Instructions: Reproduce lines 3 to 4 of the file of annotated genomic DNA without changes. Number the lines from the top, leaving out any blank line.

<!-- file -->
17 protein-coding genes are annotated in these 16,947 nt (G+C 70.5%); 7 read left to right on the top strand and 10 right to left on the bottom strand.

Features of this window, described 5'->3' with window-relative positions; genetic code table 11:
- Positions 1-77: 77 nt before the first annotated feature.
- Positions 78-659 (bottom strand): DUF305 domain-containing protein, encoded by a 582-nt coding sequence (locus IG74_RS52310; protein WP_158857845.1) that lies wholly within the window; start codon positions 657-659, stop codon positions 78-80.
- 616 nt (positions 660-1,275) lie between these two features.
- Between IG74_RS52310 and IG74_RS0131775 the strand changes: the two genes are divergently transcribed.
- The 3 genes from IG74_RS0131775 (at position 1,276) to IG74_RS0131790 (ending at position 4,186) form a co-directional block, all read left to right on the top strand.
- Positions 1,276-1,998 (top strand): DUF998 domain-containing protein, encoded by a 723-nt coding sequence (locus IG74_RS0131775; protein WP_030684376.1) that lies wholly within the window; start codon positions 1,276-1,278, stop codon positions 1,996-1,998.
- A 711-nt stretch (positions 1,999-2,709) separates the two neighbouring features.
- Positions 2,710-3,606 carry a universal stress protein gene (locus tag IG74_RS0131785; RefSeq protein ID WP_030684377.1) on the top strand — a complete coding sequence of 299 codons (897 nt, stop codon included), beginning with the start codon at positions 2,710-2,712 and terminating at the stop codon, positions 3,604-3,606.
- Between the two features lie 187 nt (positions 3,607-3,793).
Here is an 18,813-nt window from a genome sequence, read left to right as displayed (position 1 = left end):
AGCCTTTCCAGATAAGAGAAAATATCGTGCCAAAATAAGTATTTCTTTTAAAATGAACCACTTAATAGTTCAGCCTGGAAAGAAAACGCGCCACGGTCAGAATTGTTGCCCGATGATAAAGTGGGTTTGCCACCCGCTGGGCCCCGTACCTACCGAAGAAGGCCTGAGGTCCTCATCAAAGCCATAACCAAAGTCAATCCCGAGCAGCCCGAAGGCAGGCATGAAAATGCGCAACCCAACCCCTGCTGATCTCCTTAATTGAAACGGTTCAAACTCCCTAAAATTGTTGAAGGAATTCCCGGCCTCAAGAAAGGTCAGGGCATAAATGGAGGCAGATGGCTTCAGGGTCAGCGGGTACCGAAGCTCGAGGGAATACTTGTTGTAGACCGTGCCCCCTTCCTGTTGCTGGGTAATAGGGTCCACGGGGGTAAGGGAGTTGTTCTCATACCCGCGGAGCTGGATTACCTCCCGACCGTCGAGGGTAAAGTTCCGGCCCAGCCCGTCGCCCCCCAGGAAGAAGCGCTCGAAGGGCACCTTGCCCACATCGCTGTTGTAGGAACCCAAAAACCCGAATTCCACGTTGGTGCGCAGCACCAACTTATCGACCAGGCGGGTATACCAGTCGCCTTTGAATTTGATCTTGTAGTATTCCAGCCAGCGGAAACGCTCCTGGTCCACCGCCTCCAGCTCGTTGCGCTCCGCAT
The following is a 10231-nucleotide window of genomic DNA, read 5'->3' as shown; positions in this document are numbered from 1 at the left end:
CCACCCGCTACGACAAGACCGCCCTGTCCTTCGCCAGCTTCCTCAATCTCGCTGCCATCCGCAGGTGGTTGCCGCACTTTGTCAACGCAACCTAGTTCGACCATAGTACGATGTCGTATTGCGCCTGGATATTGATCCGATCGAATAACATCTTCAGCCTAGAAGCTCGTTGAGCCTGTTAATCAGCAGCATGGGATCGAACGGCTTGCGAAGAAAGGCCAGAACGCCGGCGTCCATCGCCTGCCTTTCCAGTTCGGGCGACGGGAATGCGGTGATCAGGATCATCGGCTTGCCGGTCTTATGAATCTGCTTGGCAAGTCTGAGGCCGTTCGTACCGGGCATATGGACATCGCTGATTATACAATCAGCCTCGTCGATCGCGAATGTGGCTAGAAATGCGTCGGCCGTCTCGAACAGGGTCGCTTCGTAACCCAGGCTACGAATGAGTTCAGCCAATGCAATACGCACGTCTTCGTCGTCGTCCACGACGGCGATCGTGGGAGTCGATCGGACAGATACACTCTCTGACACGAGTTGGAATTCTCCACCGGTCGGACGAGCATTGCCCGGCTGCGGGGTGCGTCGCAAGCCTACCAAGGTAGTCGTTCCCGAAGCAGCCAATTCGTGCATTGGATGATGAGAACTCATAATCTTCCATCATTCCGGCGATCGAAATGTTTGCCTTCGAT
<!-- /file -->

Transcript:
- Positions 1-77: 77 nt before the first annotated feature.
- Positions 78-659 (bottom strand): DUF305 domain-containing protein, encoded by a 582-nt coding sequence (locus IG74_RS52310; protein WP_158857845.1) that lies wholly within the window; start codon positions 657-659, stop codon positions 78-80.